in a linear fashion beginning with the myths and ending with the contemporary writer Petterson. With this solid foundation (buttressed by things that I already had some background knowledge of) I felt a lot more comfortable and confident. This is something that I must remember for my teaching, giving clear and structured progressions towards goals while also paying close attention to what the students are bringing to the conversation from the get-go. After accumulating my texts, the rest was simply lead by the amount of time I had and what portions of the texts I had the most intrinsic interest in. I had to catch myself from spending too much time with the Svendson and Keilson, books, for instance. I definitely need to make time to read those completely. The most important thing that I figured out during this process was that I crave interconnection and a natural evolution of research and thinking. This means that one thing would lead naturally into another, much of the time. I could have jumped all over into different tangents but I really like it when things relate intimately. This is definitely something that I am going to apply to my classes. When one thing leads into another it is a much more rewarding process, youre building something from the ground up and when you are finished you have a whole system in which each part informs the other. It is not a collection of facts and concepts that are floating in a vacuum that you merely have to memorize. After all the research, I value the information that I gleaned about Norse Lit, but the more important thing was the realization of the inquiry methods that naturally occur and how I can utilize those in my class to make learning easier and more successful. Giving students autonomy (we had a lot of that in this project) and a clear plan of action with well-defined goals, allowing them to use their own personal background knowledge as a touchstone, and teaching in a manner in which concepts and skills evolve into one-another in a natural progression are all valuable techniques.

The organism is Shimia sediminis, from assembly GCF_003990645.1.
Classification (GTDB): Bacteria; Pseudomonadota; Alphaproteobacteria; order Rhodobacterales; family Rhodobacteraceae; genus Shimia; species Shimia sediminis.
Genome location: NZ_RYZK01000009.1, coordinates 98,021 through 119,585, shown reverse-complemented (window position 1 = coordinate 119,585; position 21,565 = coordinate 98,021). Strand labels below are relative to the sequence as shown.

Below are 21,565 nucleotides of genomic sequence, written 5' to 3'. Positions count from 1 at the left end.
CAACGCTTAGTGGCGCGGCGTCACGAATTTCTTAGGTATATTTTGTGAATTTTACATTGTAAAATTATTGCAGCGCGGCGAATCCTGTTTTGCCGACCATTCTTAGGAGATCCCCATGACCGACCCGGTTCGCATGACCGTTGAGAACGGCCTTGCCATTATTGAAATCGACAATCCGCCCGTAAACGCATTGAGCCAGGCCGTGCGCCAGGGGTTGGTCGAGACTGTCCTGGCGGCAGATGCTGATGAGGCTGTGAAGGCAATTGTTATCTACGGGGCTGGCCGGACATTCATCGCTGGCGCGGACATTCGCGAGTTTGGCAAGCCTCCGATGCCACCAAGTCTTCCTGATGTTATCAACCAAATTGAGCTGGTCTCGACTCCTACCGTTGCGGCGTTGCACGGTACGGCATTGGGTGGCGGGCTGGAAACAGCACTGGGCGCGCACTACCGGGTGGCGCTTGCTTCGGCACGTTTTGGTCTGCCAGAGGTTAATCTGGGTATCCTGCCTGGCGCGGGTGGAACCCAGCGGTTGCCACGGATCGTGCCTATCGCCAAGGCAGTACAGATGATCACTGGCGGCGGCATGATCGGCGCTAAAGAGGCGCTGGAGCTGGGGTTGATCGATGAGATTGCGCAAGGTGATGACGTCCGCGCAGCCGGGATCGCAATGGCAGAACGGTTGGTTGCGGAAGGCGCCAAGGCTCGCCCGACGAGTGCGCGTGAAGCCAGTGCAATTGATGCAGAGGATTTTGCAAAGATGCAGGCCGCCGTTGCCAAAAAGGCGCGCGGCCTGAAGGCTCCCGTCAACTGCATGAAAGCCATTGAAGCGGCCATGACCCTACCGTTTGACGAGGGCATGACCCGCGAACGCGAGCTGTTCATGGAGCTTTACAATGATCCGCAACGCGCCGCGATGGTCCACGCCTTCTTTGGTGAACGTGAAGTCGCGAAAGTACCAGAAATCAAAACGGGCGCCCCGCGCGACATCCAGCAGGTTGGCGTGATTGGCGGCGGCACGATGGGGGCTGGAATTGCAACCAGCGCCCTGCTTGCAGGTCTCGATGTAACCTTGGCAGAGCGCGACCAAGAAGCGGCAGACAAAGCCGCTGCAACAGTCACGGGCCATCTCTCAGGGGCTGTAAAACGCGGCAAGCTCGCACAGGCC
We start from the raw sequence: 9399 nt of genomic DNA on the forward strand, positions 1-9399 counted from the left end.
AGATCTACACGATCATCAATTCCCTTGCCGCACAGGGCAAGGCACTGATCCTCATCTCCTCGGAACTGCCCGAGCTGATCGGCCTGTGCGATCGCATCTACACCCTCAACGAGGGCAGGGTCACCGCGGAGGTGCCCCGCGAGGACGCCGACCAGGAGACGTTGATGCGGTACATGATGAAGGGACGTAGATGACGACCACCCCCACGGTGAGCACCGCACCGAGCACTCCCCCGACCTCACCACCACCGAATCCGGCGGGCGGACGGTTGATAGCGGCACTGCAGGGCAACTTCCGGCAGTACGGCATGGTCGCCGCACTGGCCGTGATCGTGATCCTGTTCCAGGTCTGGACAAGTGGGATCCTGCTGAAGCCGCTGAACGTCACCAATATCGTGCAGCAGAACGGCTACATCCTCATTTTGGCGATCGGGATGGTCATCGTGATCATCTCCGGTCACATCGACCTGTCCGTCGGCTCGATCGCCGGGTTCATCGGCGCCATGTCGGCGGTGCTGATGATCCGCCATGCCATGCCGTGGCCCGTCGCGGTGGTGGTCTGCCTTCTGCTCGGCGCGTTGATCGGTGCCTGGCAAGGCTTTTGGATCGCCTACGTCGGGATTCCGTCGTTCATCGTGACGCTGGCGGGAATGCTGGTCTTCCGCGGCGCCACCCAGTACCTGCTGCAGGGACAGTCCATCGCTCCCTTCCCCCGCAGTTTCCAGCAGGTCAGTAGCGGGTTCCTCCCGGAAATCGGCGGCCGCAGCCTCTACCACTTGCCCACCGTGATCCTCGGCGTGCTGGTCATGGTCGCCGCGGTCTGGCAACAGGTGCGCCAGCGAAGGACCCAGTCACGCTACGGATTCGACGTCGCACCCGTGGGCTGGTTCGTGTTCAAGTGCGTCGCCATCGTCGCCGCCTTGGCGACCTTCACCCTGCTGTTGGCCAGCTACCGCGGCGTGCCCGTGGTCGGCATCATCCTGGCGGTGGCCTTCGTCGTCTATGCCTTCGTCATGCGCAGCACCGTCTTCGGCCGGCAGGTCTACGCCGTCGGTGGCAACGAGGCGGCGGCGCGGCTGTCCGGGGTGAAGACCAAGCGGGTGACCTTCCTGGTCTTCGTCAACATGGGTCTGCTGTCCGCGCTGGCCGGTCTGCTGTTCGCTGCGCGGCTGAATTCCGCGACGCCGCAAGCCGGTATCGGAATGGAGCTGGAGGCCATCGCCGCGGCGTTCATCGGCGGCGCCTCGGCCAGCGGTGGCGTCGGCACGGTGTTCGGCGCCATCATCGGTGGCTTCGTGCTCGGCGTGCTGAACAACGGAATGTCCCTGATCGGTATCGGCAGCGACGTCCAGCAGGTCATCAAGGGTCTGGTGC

Resources A History of the Vikings Gwyn Jones The Norse Myths Kevin Crossley-Holland Norse Mythology: A Guide to Gods, Heroes, Rituals, and Beliefs John Lindow A History of Norwegian Literature - Harald S. Naess Knut Hamsun: Dreamer & Dissenter - Ingar Sletten Kolloen Ibsen: A Biography - Michael Leverson Meyer The Ecology of Wisdom: Writings by Arne Naess - Arne Naess, Alan Drengson (Editor) A Philosophy of Boredom - Lars Svendsen Out Stealing Horses Per Petterson The Death of the Adversary Hans Keilson Wikipedia.org Amazon.com